The union representing California’s state firefighters closed last year with the distinction of being the only state labor group whose current contract doesn’t include a pay increase.
The California Department of Forestry Firefighters made a decision in the summer of 2012 to ask for a four-year extension of its 2010-13 contract. The deal gave members security in exchange for swallowing a one-day-per-month furlough that Gov. Jerry Brown demanded all the state employee unions accept. It hedged against losing ground if the state budget woes continued, but it also kept members’ pay static well into 2017.
The contract was also a de facto bet that voters wouldn’t pass Proposition 30 in the November 2012 election. Then Brown’s tax-hike measure passed and the impact of the higher state revenues converted into modest pay raises for most state workers. But not the firefighters. The union tried to reopen its contract, invoking a provision that allowed it to renegotiate pay. No luck.
With raises kicking in for most state workers on July 1, this is the seventh in a series of State Worker blog posts looking at what unionized government employees earned last year. The numbers feeding the series come from the state controller’s payroll data. The figures include only regular pay issued to full-time employees represented by the 21 bargaining units that negotiate contracts with the state. Employees who earned less than $1,000 last year are not included in the calculations.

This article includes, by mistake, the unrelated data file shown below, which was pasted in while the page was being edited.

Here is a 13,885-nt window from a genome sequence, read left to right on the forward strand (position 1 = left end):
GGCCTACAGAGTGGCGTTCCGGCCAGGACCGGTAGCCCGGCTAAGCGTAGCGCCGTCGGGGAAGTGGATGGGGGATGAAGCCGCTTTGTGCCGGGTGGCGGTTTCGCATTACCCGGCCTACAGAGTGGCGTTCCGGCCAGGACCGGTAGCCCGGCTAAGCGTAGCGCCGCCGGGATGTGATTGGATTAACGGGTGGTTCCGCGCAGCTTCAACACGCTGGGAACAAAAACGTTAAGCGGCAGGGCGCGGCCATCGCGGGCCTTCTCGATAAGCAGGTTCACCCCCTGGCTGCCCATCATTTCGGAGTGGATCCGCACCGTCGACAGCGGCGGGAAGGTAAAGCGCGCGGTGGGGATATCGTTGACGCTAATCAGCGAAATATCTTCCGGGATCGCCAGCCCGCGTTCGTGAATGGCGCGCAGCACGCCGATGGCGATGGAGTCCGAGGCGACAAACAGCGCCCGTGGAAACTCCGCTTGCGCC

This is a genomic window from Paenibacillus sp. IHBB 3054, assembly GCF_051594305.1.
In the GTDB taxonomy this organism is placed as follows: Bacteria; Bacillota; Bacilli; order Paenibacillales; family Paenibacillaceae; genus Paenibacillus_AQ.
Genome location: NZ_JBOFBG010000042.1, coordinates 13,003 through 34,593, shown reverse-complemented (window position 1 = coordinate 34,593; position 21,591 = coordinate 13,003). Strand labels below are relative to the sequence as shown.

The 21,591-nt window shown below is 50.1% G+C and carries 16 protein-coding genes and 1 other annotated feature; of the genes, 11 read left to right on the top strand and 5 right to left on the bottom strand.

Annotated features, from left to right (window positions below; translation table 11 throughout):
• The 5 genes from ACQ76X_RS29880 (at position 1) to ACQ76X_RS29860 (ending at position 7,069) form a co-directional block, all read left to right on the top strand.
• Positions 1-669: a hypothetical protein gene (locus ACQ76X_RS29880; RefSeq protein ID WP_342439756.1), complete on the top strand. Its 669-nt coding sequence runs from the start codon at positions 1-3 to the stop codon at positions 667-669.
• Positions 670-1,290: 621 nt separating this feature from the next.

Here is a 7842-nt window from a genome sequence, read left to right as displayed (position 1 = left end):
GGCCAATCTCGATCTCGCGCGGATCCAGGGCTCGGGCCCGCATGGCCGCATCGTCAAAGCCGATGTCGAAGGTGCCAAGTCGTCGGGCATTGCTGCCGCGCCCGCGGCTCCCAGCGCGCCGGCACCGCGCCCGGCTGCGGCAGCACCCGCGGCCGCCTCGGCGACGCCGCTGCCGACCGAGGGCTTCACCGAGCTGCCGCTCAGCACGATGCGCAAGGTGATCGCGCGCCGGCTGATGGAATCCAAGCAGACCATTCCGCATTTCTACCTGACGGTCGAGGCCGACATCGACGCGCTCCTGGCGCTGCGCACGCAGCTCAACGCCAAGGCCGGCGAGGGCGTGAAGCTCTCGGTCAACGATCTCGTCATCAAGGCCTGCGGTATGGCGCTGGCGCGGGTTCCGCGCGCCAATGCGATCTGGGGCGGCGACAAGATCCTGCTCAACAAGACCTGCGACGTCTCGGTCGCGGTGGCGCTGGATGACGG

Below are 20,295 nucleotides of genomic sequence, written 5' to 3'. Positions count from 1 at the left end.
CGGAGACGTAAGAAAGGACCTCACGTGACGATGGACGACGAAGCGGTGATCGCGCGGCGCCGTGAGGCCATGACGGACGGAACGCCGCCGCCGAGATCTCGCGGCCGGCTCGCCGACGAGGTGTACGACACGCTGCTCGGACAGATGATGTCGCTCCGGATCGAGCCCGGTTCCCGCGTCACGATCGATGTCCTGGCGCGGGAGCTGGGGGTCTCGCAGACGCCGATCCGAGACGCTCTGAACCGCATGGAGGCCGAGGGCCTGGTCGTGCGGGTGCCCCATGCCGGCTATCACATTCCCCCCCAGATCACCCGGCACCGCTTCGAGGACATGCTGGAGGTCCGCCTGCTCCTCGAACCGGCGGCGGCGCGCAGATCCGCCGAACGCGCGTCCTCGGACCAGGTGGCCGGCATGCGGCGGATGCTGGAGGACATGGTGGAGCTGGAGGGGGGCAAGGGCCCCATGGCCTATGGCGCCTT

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Bargaining Unit 8 – Firefighters (California Department of Forestry Firefighters)
Number of full-time employees in 2013: 5,731
2013 average full-time pay: $37,588
2013 median full-time pay: $40,693
Number of full-time employees in 2012: 5,646
2012 average full-time pay: $36,754
2012 median full-time pay: $40,903
Number of full-time employees in 2011: 5,735
2011 average full-time pay: $35,953
2011 median full-time pay: $40,470
Note: During the three-year span covered by the above numbers, firefighters were on 1-day-per-month furlough from July 2012 through June 2013. A new top-step pay increase kicked in last summer for senior employees. And a large number of state workers entered retirement. Keep those events in mind as you look at the figures.
The numbers do not include overtime or other pays common for firefighters because this series is looking only at regular pay rates in the state workforce.